I really enjoy digging through the private implementation details of the frameworks that ship on iOS and macOS. There is a lot of fun stuff to mess with, sometimes just for fun, other times to work around a bug or figure out why something doesn’t work the way I expect.
Recently I had attempted to use
DateComponentsFormatter.allowsFractionalUnits for a second time. In both cases I needed to display decimal hour values (“1.5h” instead of “1h 30m”) given a time interval. The documentation says this is a supported operation. Every combination of flags I try returns inconsistent whole number values instead of the decimal values I need. The first time I gave up and moved on without it. This time I thought it would be interesting to figure out exactly why it seems to be broken.
The first tool I reach for when I want to look into private framework details is iOS Runtime Headers. Runtime headers provide an easy way to browse all Objective-C types and their members (even the private ones). This is super handy if you want to learn how a system works at a high level or find some class or method to message without digging into the binary. (Like did you ever wonder how
UILabel calculates its intrinsic content size with multiple lines of text? Boom.)
In this case I am looking for information about
NSDateComponentsFormatter. There aren’t many interesting things in its header. It’s mostly a bunch of properties and a few methods that return strings. It does have an
_unitFormatter which makes sense given this class is concerned with formatting individual pieces of information about time instead of whole dates.
I can’t get much more from the runtime headers so off to Hopper I go.
Hopper turns a compiled binary into something that can be navigated almost like the code I write every day. It looks really confusing at first so I’ll go through a few quick steps to get a binary loaded before I move on.
- Open File > Read Executable to Disassemble…
- Navigate to the framework you want to open. For iOS frameworks it’s best to open the simulator version. I want to view iOS
Foundationso I opened
- Hopper is going to ask a bunch of questions. I just hit next without changing any of the default options. ¯\_(ツ)_/¯
There are a few more things to do to make Hopper nice to use. First, Hopper is really great at picking up Objective-C information. The sidebar on the left let me quickly search for the symbols I knew I wanted to look at. Second, the highlighted toolbar item in the screenshot below tells the main code view to show pseudo-code instead of assembly. And third, the toolbar items on the far right let me collapse those drawers I haven’t figured out how to use yet. Now I’m ready to go.
I started with
stringFromTimeInterval: since that is the formatting method I call in my app. After looking at that and the other public formatting methods, I found that all of them eventually call a private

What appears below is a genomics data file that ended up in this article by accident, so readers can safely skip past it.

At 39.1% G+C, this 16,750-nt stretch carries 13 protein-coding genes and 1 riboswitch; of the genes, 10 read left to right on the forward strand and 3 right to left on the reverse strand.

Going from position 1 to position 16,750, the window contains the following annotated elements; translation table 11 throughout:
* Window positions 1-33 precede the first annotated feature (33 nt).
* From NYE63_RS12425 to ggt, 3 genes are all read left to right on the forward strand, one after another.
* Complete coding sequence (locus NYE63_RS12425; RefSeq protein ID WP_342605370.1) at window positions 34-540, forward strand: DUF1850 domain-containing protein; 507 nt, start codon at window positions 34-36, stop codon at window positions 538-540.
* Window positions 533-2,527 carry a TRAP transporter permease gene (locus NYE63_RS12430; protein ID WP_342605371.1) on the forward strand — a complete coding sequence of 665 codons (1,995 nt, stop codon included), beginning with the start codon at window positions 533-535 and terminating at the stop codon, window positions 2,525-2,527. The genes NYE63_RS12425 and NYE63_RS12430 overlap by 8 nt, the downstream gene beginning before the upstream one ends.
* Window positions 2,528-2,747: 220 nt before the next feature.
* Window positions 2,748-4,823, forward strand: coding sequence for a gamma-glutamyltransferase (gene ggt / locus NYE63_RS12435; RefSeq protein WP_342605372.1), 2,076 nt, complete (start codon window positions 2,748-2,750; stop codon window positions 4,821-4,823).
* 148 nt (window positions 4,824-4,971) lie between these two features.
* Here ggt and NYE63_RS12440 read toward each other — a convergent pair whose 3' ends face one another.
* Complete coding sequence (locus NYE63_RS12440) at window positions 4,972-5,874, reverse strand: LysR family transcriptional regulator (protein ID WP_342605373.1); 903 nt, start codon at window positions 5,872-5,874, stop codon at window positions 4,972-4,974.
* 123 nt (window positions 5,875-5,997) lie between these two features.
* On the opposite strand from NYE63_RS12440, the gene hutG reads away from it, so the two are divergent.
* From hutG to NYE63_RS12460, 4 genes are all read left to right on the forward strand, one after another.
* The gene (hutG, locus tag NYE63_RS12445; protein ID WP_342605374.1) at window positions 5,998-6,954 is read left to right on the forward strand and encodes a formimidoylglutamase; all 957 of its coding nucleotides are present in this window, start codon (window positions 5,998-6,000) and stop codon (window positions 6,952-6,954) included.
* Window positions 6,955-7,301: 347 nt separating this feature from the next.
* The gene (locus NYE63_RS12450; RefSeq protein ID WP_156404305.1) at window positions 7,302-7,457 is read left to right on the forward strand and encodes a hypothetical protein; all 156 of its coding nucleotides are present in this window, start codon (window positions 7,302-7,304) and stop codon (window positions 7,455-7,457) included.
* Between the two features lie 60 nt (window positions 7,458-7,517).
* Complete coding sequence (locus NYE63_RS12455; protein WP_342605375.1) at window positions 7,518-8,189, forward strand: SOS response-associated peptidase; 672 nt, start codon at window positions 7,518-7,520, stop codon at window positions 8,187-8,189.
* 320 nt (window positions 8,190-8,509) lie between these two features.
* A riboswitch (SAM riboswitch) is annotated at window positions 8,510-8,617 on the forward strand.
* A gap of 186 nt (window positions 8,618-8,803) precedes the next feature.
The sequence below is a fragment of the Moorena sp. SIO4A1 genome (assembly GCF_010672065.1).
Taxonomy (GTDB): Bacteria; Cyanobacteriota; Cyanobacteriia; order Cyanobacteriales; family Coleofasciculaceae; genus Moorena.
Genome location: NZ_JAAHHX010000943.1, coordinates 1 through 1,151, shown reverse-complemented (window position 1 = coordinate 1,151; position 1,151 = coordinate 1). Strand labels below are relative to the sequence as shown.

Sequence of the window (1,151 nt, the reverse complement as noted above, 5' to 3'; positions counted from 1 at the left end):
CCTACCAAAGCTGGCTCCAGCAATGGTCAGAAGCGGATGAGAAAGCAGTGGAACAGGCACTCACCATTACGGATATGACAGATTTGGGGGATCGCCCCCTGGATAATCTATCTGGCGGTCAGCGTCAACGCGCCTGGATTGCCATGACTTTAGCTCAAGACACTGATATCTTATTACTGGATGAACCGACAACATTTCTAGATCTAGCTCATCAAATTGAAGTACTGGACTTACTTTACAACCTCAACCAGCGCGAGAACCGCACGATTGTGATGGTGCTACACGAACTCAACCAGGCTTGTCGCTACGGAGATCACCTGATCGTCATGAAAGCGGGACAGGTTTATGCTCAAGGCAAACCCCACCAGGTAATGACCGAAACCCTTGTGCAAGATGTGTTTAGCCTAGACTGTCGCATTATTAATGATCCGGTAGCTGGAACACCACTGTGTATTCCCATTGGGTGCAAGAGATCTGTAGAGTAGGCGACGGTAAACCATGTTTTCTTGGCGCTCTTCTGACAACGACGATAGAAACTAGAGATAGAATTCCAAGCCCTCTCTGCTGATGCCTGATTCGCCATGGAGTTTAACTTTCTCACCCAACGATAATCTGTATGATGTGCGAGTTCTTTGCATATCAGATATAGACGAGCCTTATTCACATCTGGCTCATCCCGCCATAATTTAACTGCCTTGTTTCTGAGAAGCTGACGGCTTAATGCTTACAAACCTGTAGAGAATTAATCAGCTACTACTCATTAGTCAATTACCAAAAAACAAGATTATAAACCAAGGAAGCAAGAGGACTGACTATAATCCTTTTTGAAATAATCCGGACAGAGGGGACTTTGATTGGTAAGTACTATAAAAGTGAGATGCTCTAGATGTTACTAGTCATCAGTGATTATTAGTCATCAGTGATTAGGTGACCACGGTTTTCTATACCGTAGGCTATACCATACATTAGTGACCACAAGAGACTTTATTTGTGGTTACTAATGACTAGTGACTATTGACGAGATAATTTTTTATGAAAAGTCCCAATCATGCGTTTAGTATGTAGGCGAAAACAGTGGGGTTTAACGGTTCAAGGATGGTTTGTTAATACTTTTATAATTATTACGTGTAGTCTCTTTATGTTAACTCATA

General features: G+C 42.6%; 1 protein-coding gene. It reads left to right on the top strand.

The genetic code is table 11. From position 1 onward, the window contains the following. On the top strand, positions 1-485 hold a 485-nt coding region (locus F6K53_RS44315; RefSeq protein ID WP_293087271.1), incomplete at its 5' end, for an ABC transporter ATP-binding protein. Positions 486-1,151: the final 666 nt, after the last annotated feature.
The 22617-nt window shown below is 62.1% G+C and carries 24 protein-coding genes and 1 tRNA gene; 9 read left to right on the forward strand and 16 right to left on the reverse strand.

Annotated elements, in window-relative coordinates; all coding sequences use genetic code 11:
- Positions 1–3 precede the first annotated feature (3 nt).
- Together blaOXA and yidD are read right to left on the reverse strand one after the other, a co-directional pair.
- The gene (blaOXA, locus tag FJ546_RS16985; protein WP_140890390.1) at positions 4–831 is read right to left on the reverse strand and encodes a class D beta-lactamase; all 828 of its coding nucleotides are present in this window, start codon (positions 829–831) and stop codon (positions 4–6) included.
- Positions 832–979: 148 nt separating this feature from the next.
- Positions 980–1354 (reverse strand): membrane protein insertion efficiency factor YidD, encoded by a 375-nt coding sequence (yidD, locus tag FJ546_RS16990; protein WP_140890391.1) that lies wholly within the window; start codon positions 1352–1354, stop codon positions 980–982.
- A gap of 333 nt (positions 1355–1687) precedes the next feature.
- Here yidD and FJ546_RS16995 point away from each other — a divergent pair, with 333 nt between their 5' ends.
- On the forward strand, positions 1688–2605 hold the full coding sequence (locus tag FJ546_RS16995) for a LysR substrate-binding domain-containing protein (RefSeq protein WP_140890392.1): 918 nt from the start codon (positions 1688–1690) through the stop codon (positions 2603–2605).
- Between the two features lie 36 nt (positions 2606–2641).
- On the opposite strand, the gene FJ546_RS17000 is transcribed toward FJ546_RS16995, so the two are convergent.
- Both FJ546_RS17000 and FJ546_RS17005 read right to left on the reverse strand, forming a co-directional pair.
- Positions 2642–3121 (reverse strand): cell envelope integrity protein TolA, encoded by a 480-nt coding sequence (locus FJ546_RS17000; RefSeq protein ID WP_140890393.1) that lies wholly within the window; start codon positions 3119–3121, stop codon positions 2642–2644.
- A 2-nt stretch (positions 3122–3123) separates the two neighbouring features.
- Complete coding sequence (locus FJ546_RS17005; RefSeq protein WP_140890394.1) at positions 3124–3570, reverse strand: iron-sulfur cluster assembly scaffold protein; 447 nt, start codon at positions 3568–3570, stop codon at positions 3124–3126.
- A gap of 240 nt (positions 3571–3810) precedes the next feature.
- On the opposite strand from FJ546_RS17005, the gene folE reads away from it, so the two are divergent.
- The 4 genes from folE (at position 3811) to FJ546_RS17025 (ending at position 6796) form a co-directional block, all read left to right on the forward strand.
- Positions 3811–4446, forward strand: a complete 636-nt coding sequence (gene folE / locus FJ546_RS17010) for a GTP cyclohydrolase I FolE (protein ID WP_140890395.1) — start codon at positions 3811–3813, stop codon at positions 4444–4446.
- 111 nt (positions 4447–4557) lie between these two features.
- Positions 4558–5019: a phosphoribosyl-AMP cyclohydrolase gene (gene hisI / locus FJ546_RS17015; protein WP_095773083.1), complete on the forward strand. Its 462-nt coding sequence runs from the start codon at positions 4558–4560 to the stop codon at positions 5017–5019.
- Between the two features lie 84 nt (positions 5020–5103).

_stringFromDateComponents: method. I might have seen that in the runtime headers if I had known what I was looking for.
The pseudo-code for
_stringFromDateComponents: is really long. It handles all permutations of formatter settings and is solely responsible for assembling the various components into a final output string. Searching that method for anything related to
allowsFractionalUnits showed no results. I was able to find that fractional units is used to apply
maximumFractionDigits to the
_unitFormatter we saw previously in
_ensureUnitFormatterWithLocale: which is called every time a string is requested. So I know that the number formatter is told it can show digits but not why it doesn’t.
It wasn’t until after I looked closely at all
stringFromNumber: calls that I found the problem. Every number passed to
stringFromNumber: is created with
+[NSNumber numberWithInteger:]. I was able to confirm in a separate test that even if a number formatter is configured to show decimals, and even if
numberWithInteger: is called with a floating point value, the integer number will be a whole number when formatted. This makes perfect sense and matches the behavior I and others see in
I initially suspected that this error was due to bad compiler inference around an Objective-C number literal. I tested that as well and found that the pseudo-code generated by Hopper for number literals looks different than the class function calls I see in
_stringFromDateComponents:. I doubt that is the issue here.
Wrap it Up
I usually consult the Swift Foundation project too but there is no open source implementation of
DateComponentsFormatter yet. I filed a bug and it was marked as a duplicate. Let me know if you find this post useful or have any questions! I’m @calebd on Twitter.